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I am looking for input/help on how to do this. Might be some PHP/cake developers could provide some good solutions here. Cakephp 2.3 something :)

Problem; How to put shortcodes in wysiwyg editor (example: [slideshow=1]slideshow here[/slideshow]) and render an element (in this case, loading and displaying the slideshow with ID=1).


App::import('Helper', 'Html', 'Router');
class ShortcodeHelper extends AppHelper {
    public $shortcodes = array( 
        'slideshow' => '/(\[slideshow=)(.+?)(\])(.+?)(\[\/slideshow\])/'
    public $returncodes = array( 
        //'slideshow' => $this->render('/elements/slideshow', array('id'=>'\\2'))
        'slideshow' => '<strong rel="\\2">\\4</strong>' 

    public function render($content, $render=null) {
        $shortcodes = $this->shortcodes;
        $returncodes = $this->returncodes;
        if(isset($render)) {
                $temp_shortcodes = array(); 
                $temp_returncodes = array(); 
                foreach ($render as $key => $value) { 
                    $temp_shortcodes[$key] = $shortcodes[$value]; 
                    $temp_returncodes[$key] = $returncodes[$value]; 
                $returncodes = $temp_returncodes; 
                $shortcodes = $temp_shortcodes; 

        $return = preg_replace($shortcodes, $returncodes,  $content); 
        return $this->output($return); 

view.ctp (call render function from helper, and run the page-content trough it):

<?php echo $this->Shortcode->render($page['Page']['body']); ?>

Thanks. You are awesome!! :) -Tom

share|improve this question
So I solved it another way. Using helper, I return a <div id=1> and use jquery to check if it exist, if exist, ajax load the element. Simple. Thanks for any input on this! –  Tom Nov 23 '13 at 9:24

1 Answer 1

You need to turn the short code string into a method call, parse it.

Your helper will need to be able to detect them and then break them up. Your code needs to be mapped somehow to a callback.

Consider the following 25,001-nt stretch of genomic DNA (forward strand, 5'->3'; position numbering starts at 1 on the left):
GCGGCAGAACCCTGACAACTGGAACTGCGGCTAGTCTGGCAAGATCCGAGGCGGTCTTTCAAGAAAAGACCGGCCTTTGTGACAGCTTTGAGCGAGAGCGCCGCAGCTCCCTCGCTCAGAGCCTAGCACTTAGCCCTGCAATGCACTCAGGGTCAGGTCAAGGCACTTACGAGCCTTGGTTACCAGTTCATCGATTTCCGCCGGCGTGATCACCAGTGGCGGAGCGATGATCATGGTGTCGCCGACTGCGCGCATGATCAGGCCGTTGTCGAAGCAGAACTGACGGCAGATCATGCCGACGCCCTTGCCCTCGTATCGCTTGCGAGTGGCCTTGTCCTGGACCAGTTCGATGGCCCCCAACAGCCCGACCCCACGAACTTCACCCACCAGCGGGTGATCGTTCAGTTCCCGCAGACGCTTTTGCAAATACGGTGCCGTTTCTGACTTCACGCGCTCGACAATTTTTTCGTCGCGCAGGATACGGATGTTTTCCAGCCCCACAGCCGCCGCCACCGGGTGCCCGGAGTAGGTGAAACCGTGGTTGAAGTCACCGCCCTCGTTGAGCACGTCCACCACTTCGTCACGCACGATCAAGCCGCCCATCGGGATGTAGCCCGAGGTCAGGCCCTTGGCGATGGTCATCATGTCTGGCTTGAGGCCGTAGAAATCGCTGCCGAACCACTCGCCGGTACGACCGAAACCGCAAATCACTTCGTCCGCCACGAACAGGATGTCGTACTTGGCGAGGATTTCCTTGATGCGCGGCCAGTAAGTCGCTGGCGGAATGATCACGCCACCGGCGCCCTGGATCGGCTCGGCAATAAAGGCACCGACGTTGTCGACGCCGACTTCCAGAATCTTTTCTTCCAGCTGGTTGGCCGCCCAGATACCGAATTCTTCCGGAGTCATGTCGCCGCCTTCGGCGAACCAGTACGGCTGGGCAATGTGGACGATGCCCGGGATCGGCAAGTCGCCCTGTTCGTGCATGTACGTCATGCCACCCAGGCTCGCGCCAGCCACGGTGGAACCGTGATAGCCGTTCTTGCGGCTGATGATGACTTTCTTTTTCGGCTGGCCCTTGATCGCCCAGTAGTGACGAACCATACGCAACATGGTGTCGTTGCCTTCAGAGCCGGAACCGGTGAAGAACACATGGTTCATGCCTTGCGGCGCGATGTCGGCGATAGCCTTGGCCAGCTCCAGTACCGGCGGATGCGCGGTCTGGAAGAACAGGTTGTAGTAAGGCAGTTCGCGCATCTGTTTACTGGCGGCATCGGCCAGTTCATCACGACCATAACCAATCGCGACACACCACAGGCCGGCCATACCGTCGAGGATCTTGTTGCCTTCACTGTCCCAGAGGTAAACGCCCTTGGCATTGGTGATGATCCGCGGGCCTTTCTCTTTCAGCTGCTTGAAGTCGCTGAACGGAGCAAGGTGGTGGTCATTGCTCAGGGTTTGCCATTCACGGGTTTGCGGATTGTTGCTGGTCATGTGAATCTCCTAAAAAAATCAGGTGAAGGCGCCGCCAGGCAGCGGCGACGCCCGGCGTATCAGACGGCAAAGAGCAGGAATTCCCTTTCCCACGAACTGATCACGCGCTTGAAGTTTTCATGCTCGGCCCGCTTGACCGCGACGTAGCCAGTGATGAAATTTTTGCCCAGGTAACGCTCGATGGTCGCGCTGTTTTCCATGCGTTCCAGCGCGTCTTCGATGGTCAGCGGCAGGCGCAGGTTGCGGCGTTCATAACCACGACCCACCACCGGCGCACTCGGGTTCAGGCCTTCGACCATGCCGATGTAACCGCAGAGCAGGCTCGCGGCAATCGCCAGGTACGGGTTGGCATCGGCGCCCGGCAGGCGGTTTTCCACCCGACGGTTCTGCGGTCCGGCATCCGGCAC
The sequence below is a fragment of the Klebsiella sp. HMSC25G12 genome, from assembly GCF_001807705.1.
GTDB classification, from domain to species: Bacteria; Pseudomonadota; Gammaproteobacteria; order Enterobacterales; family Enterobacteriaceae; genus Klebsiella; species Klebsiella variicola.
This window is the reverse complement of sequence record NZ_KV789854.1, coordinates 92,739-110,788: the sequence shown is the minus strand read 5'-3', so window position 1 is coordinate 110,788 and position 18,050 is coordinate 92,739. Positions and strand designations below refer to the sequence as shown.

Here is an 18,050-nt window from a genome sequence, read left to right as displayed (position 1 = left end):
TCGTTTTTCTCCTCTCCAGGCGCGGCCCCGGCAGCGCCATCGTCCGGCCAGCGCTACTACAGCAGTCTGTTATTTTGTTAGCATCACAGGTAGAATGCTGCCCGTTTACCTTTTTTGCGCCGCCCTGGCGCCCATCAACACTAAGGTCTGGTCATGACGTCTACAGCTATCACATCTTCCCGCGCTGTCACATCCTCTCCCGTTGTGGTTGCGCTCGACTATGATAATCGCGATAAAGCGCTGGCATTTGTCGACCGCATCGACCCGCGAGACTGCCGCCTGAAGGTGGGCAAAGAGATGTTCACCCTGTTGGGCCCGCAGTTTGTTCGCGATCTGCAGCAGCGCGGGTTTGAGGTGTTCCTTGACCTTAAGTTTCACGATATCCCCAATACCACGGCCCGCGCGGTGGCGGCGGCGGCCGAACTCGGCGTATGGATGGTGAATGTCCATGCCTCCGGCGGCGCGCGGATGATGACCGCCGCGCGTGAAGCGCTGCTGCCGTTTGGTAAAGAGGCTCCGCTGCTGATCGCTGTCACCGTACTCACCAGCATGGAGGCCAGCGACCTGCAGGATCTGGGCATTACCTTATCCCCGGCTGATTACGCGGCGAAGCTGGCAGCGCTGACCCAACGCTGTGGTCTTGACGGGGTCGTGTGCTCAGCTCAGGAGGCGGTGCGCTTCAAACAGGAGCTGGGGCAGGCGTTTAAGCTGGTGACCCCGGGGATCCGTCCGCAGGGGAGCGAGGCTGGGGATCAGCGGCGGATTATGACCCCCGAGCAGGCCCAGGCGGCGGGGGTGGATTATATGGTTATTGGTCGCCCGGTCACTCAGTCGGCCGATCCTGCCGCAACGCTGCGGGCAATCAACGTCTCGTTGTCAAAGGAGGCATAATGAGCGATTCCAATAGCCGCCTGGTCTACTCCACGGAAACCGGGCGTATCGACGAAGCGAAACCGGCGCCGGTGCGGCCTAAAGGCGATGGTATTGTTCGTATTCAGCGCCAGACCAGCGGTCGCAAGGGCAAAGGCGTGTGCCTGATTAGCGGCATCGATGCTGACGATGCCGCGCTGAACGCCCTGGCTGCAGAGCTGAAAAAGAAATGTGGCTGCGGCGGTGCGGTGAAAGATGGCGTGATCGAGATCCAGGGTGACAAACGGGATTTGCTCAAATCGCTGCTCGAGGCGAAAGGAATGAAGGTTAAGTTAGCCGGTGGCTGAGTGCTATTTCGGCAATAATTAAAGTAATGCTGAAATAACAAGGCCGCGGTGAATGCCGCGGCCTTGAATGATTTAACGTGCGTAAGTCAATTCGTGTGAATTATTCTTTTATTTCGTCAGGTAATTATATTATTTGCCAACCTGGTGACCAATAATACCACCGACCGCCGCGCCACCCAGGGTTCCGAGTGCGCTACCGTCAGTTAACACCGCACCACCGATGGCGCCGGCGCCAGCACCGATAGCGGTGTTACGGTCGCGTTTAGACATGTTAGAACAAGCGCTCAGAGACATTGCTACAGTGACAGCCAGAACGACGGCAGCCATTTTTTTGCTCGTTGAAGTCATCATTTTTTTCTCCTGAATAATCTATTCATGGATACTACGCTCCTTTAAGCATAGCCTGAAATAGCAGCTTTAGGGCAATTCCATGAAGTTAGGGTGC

// [slideshow=1]slideshow here[/slideshow]
$this->requestAction(array('controller' => 'slideshows', 'action' => 'view', $id);

For example.

I think the best way here would be to just always map the first arg, the "function call" to an element instead and pass all other args to the element. This way you can do there whatever you want and request the data or just simply display HTML only.

I would put the mapping of short codes into something like Configure::write('ShortCodes', $shortCodeArray); this way plugins could even register their callback mapping by simply adding them to that array.

    'slideshow' => array('controller' => 'slideshows', 'action' => 'view')

You'll have to merge that with args from the parsed short code.

Why requestAction()? You should not violate the MVC pattern, for this reason you'll have to request the data via requestAction().

share|improve this answer
I did not quite follow your reasoning. The thing is, I have posts with no slideshow, I have maybe, a couple, with slideshows inside. I need to do a check if the shortcode "slideshow" is inside the 'body', and if it is, render the element. The reason I need to do this, is to allow for non-programmers, to simply insert a slideshow to any post, and it will automatically appear in the view when using the shortcode in the wysiwyg editor (in admin). I am not requesting any data, but "Render slideshow-element.ctp". All data from DB and output, is done in the element using requestaction. –  Tom Nov 22 '13 at 19:22
So simply put, Look trought the $post['Post']['body'] (content of the post). Check if shortcode [slideshow=ID] exist, if shortcode exist, render slideshow-element.ctp for that ID in the exact location shortcode is written in the post. (all data retrieval from DB is done in element using requestaction + output of the retrieved data). –  Tom Nov 22 '13 at 19:25

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